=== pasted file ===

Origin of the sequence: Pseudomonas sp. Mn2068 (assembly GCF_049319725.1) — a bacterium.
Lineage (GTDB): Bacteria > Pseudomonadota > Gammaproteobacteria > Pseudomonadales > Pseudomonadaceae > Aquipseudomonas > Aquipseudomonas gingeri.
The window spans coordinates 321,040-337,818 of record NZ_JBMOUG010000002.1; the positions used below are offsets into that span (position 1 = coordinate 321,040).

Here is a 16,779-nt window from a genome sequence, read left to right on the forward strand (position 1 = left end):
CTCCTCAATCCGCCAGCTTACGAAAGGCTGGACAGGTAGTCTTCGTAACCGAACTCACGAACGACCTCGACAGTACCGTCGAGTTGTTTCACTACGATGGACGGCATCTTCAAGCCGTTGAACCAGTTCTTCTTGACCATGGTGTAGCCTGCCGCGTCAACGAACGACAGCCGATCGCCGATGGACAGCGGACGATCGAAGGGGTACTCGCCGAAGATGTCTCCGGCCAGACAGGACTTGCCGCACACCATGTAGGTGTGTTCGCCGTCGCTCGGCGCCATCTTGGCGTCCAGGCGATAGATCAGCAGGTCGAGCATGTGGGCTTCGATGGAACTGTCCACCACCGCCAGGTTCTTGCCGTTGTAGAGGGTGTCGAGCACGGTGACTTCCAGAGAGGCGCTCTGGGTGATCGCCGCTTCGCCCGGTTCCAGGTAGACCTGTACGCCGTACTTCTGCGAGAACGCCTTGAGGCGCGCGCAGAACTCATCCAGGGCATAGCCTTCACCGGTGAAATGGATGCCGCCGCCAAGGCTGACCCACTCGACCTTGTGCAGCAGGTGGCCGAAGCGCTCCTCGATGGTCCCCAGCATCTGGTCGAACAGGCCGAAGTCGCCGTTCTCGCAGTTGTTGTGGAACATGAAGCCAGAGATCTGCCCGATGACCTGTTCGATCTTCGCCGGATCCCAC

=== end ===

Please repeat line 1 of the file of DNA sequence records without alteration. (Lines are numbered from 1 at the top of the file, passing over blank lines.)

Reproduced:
Origin of the sequence: Pseudomonas sp. Mn2068 (assembly GCF_049319725.1) — a bacterium.